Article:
A Moving Story
Artist Chris Larson replicates Edward Larrabee Barnes’ home
When artist Chris Larson heard the fantastic tale of Katonah’s relocation in the late 19th century, he knew he had stumbled upon a strange and inspiring story. Forced from their original location by the building of the Cross River Reservoir, the townspeople came up with a plan—they would lift their homes onto logs, raising them to be pulled by horses along soap-slicked timbers and re-sited in present-day Katonah.
Tying this remarkable history to the building of the Katonah Museum of Art by local architect Edward Larrabee Barnes, Larson will replicate Barnes’ private Mount Kisco home to scale in the sculpture garden. With a nod to the past, Larson will build the white modernist structure on logs, and with a wink to artistic license, he will redesign the Barnes building so that a few of the Katonah Museum’s enormous spruce trees pierce through it. He will create additional works, some cast from soap, responding directly to Katonah history and culture.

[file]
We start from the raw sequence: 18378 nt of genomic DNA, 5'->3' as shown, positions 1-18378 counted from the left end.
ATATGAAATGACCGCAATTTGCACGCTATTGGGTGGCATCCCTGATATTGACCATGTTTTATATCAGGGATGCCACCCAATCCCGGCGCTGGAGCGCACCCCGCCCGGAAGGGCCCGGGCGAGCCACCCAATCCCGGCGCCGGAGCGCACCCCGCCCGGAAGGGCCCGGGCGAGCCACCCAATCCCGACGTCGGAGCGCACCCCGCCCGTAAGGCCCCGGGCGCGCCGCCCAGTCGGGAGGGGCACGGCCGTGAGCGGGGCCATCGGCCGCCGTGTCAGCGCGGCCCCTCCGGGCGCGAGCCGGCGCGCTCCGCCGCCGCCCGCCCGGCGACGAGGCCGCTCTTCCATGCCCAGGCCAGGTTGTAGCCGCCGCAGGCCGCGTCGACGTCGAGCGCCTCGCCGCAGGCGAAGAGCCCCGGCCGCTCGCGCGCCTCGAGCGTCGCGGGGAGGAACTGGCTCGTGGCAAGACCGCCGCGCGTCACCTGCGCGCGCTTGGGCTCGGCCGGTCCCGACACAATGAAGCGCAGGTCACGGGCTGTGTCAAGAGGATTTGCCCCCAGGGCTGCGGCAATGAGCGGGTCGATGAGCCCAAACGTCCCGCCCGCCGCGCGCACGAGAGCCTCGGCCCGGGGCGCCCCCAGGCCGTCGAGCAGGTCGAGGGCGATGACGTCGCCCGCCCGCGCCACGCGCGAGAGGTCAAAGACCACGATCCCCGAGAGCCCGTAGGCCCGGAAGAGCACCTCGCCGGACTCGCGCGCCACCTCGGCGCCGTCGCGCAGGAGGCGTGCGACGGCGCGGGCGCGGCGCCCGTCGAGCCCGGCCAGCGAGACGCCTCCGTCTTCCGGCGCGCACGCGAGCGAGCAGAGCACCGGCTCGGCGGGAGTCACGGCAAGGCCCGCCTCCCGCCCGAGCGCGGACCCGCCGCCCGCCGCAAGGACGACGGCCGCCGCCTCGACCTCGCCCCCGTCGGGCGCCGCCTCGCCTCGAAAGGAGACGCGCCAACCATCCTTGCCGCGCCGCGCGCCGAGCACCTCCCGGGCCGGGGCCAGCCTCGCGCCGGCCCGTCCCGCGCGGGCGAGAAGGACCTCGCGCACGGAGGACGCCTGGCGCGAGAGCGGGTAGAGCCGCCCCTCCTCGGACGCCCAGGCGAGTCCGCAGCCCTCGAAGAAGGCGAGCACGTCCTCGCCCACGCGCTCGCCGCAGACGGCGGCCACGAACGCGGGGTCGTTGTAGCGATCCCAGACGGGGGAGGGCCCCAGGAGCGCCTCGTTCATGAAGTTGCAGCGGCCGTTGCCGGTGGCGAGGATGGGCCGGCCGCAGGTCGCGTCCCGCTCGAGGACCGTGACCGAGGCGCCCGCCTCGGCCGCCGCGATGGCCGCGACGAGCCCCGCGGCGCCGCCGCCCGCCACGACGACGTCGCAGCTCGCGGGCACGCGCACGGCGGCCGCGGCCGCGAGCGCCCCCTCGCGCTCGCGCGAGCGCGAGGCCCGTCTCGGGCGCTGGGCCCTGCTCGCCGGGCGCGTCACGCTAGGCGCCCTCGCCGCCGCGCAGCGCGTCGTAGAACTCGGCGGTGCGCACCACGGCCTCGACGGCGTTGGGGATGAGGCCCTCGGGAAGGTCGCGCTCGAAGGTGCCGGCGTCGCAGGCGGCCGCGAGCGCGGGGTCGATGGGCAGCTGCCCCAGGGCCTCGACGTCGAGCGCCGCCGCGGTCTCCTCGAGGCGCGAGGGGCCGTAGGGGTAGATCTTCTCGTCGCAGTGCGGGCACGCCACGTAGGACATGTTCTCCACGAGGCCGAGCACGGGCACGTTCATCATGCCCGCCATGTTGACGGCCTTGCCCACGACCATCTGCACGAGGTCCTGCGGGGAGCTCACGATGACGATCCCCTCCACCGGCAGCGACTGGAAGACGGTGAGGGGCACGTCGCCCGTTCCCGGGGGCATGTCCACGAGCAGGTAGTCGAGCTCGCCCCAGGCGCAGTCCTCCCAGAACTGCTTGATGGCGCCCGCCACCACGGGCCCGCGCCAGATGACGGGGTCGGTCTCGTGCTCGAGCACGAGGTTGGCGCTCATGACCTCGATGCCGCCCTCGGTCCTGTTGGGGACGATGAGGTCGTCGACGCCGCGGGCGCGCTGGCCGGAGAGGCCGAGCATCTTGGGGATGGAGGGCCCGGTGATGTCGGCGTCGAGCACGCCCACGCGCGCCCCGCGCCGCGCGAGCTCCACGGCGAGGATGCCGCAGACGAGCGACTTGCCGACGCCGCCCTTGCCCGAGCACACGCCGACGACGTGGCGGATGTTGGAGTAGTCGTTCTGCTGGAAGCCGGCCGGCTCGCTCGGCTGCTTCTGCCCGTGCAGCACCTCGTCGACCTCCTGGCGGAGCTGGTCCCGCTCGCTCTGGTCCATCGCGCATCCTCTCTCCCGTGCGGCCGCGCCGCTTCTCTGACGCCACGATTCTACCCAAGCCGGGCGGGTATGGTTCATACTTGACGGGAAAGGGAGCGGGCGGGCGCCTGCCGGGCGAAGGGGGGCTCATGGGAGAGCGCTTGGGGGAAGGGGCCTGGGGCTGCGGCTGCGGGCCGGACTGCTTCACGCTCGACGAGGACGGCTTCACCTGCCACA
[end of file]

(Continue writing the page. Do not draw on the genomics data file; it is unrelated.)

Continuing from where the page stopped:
Larson, a multimedia artist known for his aspiring constructions that respond to architectural environments and histories, works on a dramatic scale. He was a 2014 Whitney biennialist. The Katonah Relocation Project at the Katonah Museum of Art opens March 29, 2015.